Ms. Mama Fatima Singhateh, Special Rapporteur on the Sale of children; Ms. Cecilia Jimenez-Damary, Special Rapporteur on the human rights of internally displaced persons; Ms. Siobhán Mullally, Special Rapporteur on trafficking in persons, especially women and children; Mr. Olivier De Schutter; Special Rapporteur on extreme poverty and human rights, Mr. Alioune Tine, Independent Expert on the situation of human rights in Mali; Mr. Obiara Okafor, Independent Expert on human rights and international solidarity; Mr. Michael Fakhri, Special Rapporteur on the right to food; Mr. Morris Tidball-Binz, Special Rapporteur on extrajudicial, summary or arbitrary executions; Ms. Alexandra Xanthaki, Special Rapporteur in the field of cultural rights; Mr. David Boyd, .Special Rapporteur on human rights and the environment; Ms. Attiya Waris, Independent Expert on debt, other international financial obligations and human rights; Mr. Livingstone Sewanyana, Independent Expert on the promotion of a democratic and equitable international order; Mr. Gerard Quinn, Special Rapporteur on the rights of persons with disabilities; Mr. Clément Nyaletsossi Voule, Special Rapporteur on the Rights to Freedom of Peaceful Assembly and of Association; Mr. Saad Alfarargi, Special Rapporteur on the right to development; Ms. Reem Alsalem, Special Rapporteur on violence against women, its causes and consequences; Mr. Surya Deva (Chairperson), Ms. Elżbieta Karska (Vice Chairperson), Ms. Fernanda Hopenhaym, Mr. Githu Muigai, Ms. Anita Ramasastry, Working Group on human rights and transnational corporations and other business enterprises:Mr. Javaid Rehman, Special Rapporteur on the situation of human rights in the Islamic Republic of Iran; Melissa Upreti (Chair), Dorothy Estrada Tanck (Vice-Chair), Elizabeth Broderick, Ivana Radačić, and Meskerem Geset Techane, Working Group on discrimination against women and girls;Mr. Marcos A. Orellana, Special Rapporteur on the implications for human rights of the environmentally sound management and disposal of hazardous substances and wastes, Mr. Nils Melzer, Special Rapporteur on Torture and other Cruel, Inhuman or Degrading Treatment or Punishment; Mr. Ahmed Shaheed, Special Rapporteur on freedom of religion or belief; Mr Sorcha MacLeod (Chair-Rapporteur), Ms. Jelena Aparac, Mr. Ravindran Daniel, Mr. Chris Kwaja, Working Group on the use of mercenaries; Ms. E. Tendayi Achiume, Special Rapporteur on contemporary forms of racism; Ms. Koumba Boly Barry, Special Rapporteur on the right to education; Mr. Tomás Ojea Quintana, Special Rapporteur on the situation of human rights in the Democratic People’s Republic of Korea; Mr. Pedro Arrojo Agudo, Special Rapporteur on the human rights to safe drinking water and sanitation; Ms. Isha Dyfan, Independent Expert on the Situation of Human Rights in Somalia; Mr. Francisco Cali Tzay, Special Rapporteur on the rights of indigenous peoples; Ms. Muluka Anne Miti-Drummond, Independent Expert on the enjoyment of human rights by persons with albinism; Ms. Irene Khan , Special Rapporteur on the right to freedom of opinion and expression; Ms. Elina Steinerte (Chair-Rapporteur), Ms. Miriam Estrada-Castillo (Vice-Chair), Ms. Leigh Toomey, Mr. Mumba Malila, Ms. Priya Gopalan, Working Group on Arbitrary Detention; Mr.Yao Agbetse, Independent Expert on the Human Rights situation in the Central African Republic;Ms. Fionnuala Ní Aoláin, Special Rapporteur on the promotion and protection of human rights while countering terrorism; Ms. Mary Lawlor, Special Rapporteur on the situation of human rights defenders; Mr. Victor Madrigal-Borloz, Independent Expert on sexual orientation and gender identity; Mr. Danwood Chirwa, Ms. Hina Jilani, Mr. Suamhirs Piraino-Guzman, Ms Ecaterina Schilling and Ms. Georgina Vaz Cabral, Board of Trustees, UN Voluntary Trust Fund on Contemporary Forms of Slavery; Ms. Claudia Mahler, Independent Expert on the enjoyment of all human rights by older persons.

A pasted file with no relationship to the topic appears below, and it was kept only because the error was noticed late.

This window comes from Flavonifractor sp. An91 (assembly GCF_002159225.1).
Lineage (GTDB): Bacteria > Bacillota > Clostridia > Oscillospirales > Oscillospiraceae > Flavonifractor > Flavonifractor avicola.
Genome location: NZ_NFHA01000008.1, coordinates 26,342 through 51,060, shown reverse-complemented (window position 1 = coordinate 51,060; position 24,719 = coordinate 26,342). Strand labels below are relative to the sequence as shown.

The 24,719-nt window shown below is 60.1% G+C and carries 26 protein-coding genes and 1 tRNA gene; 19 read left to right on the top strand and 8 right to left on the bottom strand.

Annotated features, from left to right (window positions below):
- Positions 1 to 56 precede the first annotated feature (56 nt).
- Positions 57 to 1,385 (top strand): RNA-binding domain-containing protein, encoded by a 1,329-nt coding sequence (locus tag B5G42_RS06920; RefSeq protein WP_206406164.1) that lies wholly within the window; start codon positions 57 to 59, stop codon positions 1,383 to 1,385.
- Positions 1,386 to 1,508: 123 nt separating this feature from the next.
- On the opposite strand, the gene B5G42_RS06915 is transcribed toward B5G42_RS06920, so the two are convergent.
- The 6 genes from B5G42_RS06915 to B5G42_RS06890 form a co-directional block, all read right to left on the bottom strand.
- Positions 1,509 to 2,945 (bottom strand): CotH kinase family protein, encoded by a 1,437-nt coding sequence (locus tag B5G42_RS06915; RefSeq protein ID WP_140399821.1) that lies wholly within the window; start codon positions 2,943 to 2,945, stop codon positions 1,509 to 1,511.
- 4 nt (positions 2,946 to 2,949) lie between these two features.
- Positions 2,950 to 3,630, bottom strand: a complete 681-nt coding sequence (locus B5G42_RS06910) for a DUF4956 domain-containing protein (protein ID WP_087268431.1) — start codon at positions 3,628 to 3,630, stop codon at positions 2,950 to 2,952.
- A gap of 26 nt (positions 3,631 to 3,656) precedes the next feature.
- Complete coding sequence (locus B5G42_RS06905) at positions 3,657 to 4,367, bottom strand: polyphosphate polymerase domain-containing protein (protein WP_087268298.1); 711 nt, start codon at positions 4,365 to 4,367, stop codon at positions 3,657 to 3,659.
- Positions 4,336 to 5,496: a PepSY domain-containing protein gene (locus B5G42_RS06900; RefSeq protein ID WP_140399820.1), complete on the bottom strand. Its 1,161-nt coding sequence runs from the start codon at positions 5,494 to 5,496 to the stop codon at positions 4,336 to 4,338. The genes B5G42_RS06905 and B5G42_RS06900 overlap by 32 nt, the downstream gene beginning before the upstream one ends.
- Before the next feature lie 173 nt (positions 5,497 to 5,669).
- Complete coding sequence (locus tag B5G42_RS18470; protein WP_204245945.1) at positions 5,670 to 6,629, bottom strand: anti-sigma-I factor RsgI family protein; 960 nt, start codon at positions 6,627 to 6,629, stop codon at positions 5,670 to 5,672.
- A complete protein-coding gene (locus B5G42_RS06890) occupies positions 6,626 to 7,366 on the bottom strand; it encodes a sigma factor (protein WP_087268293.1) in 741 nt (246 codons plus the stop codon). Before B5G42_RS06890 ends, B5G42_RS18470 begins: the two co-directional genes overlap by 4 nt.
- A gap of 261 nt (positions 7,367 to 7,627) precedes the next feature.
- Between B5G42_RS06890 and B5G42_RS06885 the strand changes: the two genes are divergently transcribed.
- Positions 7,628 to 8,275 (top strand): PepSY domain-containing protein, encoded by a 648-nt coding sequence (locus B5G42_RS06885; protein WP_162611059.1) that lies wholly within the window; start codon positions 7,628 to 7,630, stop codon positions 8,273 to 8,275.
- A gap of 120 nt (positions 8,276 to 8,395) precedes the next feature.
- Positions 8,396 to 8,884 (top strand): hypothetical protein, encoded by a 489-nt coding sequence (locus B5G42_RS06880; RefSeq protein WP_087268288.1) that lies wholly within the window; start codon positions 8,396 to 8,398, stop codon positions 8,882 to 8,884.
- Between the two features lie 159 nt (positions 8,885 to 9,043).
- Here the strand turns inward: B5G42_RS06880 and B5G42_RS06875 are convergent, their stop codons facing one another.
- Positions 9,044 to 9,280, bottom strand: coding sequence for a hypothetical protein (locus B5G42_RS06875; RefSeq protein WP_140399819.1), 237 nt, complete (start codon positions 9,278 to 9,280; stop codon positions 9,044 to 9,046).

*The Special Rapporteurs and Independent Experts are part of what is known as the * Special Procedures* of the Human Rights Council. Special Procedures, the largest body of independent experts in the UN Human Rights system, is the general name of the Council’s independent fact-finding and monitoring mechanisms that address either specific country situations or thematic issues in all parts of the world. Special Procedures experts work on a voluntary basis; they are not UN staff and do not receive a salary for their work. They are independent of any government or organisation and serve in their individual capacity.*
*The UN Voluntary Trust Fund on Contemporary Forms of Slavery, establishment by the General Assembly in 1991 (resolution 46/122), is managed by the United Nations Secretary-General through the OHCHR, with the advice of a Board of Trustees composed of five independent experts. Board members are appointed by the Secretary-General from amongst experts with wide experience in the field of human rights, in particular contemporary forms of slavery. The Fund’s mandate is to support victims of contemporary forms of slavery. It does so by channelling voluntary contributions to civil society organizations providing legal, social, psychological and medical services, humanitarian assistance and vocational training.*